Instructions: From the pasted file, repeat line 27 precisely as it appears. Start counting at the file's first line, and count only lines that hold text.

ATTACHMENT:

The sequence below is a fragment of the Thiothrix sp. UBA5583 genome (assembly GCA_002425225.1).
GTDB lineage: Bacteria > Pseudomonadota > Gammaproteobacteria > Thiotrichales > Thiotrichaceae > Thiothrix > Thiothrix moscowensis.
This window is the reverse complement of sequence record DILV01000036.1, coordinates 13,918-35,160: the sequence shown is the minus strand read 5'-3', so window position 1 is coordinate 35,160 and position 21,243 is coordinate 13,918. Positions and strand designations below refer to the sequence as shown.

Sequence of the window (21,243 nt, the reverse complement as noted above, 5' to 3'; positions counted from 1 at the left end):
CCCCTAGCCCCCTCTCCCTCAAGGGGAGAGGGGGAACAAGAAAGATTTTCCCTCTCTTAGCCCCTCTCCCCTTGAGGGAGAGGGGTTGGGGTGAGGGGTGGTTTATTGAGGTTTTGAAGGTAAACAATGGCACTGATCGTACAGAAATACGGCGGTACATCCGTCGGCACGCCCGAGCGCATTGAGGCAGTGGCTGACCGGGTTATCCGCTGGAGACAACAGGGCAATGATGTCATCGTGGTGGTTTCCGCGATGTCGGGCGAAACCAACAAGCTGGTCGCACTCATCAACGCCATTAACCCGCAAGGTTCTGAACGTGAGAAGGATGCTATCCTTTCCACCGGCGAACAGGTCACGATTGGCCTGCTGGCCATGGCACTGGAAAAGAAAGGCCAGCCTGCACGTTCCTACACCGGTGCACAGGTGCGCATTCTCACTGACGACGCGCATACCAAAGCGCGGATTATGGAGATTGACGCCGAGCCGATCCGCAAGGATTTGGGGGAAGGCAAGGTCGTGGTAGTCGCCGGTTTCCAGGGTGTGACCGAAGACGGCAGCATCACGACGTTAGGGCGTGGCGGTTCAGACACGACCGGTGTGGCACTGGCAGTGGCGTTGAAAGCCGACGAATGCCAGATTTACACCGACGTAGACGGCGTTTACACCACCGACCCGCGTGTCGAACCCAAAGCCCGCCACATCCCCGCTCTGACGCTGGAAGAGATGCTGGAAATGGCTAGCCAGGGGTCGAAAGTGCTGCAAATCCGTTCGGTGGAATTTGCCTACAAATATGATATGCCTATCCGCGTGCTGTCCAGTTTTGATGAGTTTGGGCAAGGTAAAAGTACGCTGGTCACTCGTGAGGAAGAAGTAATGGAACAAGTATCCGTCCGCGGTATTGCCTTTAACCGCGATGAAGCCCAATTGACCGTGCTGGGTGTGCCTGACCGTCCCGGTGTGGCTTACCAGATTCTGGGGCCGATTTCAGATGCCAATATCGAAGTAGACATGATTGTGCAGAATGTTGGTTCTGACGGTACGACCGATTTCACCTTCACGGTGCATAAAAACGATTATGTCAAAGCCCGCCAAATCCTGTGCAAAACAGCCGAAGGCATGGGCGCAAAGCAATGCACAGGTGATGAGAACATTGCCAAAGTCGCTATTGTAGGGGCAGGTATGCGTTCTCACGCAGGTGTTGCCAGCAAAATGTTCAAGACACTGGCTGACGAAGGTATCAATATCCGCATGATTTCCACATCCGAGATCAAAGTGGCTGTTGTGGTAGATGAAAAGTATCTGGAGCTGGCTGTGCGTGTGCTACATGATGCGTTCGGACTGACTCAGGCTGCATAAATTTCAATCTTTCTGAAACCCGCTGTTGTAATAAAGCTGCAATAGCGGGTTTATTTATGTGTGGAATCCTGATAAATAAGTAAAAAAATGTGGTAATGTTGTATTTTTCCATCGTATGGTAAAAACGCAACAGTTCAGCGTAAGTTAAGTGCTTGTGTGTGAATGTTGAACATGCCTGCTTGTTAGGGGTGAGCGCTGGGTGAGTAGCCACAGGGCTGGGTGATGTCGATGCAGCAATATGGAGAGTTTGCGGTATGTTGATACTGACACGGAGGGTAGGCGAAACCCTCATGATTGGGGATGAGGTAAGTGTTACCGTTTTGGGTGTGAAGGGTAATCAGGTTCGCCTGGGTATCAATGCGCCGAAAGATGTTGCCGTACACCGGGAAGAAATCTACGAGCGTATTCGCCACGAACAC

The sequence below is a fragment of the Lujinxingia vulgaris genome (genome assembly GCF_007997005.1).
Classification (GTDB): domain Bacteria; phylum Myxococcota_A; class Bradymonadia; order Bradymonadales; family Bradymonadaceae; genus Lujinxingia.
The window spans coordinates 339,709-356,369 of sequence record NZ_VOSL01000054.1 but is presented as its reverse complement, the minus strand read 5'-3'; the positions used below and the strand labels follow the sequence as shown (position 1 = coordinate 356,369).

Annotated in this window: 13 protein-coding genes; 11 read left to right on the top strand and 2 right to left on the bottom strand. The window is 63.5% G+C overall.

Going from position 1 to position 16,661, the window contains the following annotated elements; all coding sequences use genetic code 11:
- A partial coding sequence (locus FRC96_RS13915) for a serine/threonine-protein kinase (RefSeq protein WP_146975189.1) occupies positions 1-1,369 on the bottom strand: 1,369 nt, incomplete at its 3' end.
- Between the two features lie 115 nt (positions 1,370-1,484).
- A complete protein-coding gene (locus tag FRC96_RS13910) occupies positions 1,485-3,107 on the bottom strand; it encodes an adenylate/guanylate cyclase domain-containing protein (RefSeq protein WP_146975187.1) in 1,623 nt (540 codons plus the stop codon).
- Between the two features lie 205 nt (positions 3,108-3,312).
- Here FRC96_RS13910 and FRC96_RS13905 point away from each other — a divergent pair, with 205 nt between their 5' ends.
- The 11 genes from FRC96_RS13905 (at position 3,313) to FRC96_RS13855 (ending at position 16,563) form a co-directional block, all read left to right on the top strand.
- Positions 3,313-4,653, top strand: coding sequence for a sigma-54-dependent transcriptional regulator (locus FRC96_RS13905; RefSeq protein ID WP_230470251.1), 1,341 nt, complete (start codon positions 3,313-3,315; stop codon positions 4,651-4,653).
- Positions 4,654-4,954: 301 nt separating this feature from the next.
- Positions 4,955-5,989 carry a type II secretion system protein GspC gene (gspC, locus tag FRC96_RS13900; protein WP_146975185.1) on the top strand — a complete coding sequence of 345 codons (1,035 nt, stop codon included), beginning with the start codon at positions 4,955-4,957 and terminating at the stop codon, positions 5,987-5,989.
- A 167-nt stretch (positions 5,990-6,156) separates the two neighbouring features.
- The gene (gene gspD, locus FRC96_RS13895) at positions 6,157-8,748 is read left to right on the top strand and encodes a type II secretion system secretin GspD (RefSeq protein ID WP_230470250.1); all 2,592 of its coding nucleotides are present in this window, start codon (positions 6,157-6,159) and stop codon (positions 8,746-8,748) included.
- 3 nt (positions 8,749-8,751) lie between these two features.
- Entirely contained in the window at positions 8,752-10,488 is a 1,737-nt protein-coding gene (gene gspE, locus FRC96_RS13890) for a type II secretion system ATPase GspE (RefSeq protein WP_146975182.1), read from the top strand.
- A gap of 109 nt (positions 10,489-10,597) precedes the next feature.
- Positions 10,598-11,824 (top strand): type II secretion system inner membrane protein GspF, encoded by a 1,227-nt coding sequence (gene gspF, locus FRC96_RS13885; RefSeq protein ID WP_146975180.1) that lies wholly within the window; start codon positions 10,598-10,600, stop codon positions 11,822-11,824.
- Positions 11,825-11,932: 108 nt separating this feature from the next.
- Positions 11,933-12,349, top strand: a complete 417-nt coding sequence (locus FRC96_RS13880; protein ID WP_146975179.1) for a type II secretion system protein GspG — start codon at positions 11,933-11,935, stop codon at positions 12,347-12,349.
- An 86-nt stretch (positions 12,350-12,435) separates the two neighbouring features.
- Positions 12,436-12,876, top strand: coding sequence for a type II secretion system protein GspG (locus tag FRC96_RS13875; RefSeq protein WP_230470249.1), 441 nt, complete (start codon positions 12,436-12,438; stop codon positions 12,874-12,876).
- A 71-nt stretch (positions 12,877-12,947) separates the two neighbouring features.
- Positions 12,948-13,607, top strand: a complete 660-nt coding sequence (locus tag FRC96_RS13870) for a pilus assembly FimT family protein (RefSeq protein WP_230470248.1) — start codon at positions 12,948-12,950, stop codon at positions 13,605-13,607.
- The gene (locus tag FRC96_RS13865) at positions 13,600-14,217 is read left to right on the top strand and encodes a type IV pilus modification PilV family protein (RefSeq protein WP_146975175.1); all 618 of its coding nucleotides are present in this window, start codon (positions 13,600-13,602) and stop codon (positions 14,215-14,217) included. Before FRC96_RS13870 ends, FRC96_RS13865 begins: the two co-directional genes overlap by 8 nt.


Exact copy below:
- Positions 11,933-12,349, top strand: a complete 417-nt coding sequence (locus FRC96_RS13880; protein ID WP_146975179.1) for a type II secretion system protein GspG — start codon at positions 11,933-11,935, stop codon at positions 12,347-12,349.